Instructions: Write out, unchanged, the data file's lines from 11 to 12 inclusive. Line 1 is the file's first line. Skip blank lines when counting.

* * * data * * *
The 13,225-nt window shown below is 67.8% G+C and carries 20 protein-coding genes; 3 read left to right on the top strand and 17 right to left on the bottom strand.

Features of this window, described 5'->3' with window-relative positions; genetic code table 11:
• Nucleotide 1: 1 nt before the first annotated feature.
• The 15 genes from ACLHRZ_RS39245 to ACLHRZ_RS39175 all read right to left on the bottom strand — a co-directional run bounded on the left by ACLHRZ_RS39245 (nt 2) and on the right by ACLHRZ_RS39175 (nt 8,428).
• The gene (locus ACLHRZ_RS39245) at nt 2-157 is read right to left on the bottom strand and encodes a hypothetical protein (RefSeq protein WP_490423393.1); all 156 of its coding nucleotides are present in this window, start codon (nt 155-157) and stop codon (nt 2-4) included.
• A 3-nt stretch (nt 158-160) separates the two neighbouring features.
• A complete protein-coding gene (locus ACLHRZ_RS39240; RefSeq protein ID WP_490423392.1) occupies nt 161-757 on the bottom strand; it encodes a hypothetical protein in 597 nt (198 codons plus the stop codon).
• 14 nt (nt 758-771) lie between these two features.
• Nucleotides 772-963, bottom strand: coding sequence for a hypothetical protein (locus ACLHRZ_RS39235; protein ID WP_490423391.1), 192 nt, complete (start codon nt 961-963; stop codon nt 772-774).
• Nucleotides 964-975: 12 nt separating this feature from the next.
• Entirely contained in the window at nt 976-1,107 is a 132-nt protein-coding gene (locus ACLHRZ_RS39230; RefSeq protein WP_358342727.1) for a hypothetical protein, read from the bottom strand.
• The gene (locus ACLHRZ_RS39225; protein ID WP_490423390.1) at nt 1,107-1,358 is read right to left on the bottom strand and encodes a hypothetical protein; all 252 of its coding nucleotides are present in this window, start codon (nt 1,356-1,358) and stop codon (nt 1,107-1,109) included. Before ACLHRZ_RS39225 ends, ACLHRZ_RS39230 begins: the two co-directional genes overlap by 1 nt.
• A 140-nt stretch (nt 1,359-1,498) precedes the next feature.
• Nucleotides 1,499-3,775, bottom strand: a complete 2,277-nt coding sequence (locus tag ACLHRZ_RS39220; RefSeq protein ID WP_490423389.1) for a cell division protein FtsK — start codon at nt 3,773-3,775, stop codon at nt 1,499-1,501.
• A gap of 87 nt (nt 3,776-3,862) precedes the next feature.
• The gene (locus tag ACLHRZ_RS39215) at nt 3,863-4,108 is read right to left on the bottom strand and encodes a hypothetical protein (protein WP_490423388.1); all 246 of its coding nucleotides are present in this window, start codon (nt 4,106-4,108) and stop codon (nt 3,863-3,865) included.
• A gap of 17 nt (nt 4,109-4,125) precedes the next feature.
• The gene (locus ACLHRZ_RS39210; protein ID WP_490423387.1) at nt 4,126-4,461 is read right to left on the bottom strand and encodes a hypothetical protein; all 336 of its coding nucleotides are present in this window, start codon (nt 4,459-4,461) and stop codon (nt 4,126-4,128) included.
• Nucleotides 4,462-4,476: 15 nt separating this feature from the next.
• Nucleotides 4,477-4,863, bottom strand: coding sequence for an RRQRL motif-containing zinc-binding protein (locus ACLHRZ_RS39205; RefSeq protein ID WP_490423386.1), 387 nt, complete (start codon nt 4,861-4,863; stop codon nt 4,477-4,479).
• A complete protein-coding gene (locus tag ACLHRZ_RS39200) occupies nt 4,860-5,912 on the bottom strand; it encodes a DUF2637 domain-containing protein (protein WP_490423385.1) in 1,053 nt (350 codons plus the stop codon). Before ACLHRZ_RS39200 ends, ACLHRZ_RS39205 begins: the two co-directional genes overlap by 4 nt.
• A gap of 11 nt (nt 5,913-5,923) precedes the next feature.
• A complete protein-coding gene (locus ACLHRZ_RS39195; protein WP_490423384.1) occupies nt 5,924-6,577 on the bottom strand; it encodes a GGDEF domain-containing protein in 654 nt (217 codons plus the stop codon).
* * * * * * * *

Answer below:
• Entirely contained in the window at nt 976-1,107 is a 132-nt protein-coding gene (locus ACLHRZ_RS39230; RefSeq protein WP_358342727.1) for a hypothetical protein, read from the bottom strand.
• The gene (locus ACLHRZ_RS39225; protein ID WP_490423390.1) at nt 1,107-1,358 is read right to left on the bottom strand and encodes a hypothetical protein; all 252 of its coding nucleotides are present in this window, start codon (nt 1,356-1,358) and stop codon (nt 1,107-1,109) included. Before ACLHRZ_RS39225 ends, ACLHRZ_RS39230 begins: the two co-directional genes overlap by 1 nt.